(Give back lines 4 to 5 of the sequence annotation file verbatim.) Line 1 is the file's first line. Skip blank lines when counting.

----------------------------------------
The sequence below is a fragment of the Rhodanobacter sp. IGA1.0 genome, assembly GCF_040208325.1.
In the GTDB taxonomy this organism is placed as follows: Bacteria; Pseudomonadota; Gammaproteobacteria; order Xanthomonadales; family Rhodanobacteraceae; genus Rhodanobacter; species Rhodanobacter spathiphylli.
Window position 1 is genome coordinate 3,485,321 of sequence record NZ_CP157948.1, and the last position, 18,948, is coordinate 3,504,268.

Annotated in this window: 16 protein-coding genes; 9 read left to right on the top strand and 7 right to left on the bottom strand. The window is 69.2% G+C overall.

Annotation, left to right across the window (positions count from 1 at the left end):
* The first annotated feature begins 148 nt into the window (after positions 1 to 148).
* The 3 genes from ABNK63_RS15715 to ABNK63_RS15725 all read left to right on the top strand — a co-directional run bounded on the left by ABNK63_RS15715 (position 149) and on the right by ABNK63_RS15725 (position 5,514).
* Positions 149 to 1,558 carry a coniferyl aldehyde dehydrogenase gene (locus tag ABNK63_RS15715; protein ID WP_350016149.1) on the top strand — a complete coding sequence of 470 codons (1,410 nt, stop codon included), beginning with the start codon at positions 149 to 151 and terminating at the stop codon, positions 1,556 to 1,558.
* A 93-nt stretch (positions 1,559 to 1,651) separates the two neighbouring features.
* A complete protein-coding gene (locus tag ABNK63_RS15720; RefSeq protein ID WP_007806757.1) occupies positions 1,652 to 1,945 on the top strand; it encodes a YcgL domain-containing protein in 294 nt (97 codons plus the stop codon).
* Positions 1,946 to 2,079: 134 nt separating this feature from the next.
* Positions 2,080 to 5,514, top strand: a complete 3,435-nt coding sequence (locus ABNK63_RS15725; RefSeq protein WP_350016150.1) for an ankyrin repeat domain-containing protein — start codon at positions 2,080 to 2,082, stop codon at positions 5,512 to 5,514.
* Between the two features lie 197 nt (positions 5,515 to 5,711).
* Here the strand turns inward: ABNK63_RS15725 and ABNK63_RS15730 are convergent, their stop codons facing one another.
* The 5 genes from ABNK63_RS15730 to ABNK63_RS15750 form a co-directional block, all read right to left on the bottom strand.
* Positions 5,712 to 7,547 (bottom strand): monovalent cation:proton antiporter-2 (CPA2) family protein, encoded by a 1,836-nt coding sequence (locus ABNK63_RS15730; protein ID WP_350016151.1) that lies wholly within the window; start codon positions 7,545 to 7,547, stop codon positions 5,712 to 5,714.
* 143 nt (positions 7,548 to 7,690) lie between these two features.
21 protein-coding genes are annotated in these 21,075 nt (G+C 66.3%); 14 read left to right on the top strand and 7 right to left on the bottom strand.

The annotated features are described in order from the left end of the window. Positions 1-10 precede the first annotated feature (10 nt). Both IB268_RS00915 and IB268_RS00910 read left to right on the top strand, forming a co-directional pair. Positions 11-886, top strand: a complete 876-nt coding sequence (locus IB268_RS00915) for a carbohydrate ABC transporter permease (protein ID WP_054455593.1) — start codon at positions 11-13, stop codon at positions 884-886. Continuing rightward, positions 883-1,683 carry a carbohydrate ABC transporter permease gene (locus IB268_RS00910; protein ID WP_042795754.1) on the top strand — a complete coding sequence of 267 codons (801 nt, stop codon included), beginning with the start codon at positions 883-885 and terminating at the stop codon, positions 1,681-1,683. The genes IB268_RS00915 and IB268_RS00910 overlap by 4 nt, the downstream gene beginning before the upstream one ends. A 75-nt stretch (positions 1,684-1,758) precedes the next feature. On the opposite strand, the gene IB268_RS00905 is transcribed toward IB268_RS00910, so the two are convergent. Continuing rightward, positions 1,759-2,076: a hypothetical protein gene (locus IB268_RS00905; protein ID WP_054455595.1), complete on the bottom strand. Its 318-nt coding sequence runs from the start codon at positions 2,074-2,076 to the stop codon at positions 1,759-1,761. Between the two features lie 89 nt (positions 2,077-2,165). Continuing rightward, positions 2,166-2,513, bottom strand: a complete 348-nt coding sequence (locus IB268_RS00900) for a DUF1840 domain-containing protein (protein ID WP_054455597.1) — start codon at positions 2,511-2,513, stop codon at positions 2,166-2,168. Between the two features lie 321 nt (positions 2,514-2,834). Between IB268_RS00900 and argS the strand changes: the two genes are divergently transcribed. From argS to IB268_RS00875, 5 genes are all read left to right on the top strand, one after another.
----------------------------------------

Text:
Annotated in this window: 16 protein-coding genes; 9 read left to right on the top strand and 7 right to left on the bottom strand. The window is 69.2% G+C overall.

Annotation, left to right across the window (positions count from 1 at the left end):